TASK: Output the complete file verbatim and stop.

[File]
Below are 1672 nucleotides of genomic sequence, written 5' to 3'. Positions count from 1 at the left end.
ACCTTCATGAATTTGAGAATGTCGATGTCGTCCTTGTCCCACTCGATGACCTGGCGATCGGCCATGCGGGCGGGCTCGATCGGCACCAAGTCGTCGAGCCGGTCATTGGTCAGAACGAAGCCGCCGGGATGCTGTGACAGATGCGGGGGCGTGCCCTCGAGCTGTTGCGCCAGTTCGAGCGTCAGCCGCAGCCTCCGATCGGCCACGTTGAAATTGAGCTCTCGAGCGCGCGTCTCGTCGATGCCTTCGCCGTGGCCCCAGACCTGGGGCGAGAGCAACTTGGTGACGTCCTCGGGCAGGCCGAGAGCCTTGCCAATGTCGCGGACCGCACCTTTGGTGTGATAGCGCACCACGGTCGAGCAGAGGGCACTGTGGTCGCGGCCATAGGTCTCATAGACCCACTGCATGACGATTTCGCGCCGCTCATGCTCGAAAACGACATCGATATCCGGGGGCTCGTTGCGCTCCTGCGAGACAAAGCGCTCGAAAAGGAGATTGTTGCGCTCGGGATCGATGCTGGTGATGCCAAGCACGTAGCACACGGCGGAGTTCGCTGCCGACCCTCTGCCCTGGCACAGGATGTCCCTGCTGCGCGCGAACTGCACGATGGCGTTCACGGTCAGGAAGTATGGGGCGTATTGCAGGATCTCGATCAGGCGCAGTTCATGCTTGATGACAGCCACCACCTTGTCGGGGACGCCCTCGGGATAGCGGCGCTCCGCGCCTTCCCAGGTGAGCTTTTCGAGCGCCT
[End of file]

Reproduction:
Below are 1672 nucleotides of genomic sequence, written 5' to 3'. Positions count from 1 at the left end.
ACCTTCATGAATTTGAGAATGTCGATGTCGTCCTTGTCCCACTCGATGACCTGGCGATCGGCCATGCGGGCGGGCTCGATCGGCACCAAGTCGTCGAGCCGGTCATTGGTCAGAACGAAGCCGCCGGGATGCTGTGACAGATGCGGGGGCGTGCCCTCGAGCTGTTGCGCCAGTTCGAGCGTCAGCCGCAGCCTCCGATCGGCCACGTTGAAATTGAGCTCTCGAGCGCGCGTCTCGTCGATGCCTTCGCCGTGGCCCCAGACCTGGGGCGAGAGCAACTTGGTGACGTCCTCGGGCAGGCCGAGAGCCTTGCCAATGTCGCGGACCGCACCTTTGGTGTGATAGCGCACCACGGTCGAGCAGAGGGCACTGTGGTCGCGGCCATAGGTCTCATAGACCCACTGCATGACGATTTCGCGCCGCTCATGCTCGAAAACGACATCGATATCCGGGGGCTCGTTGCGCTCCTGCGAGACAAAGCGCTCGAAAAGGAGATTGTTGCGCTCGGGATCGATGCTGGTGATGCCAAGCACGTAGCACACGGCGGAGTTCGCTGCCGACCCTCTGCCCTGGCACAGGATGTCCCTGCTGCGCGCGAACTGCACGATGGCGTTCACGGTCAGGAAGTATGGGGCGTATTGCAGGATCTCGATCAGGCGCAGTTCATGCTTGATGACAGCCACCACCTTGTCGGGGACGCCCTCGGGATAGCGGCGCTCCGCGCCTTCCCAGGTGAGCTTTTCGAGCGCCT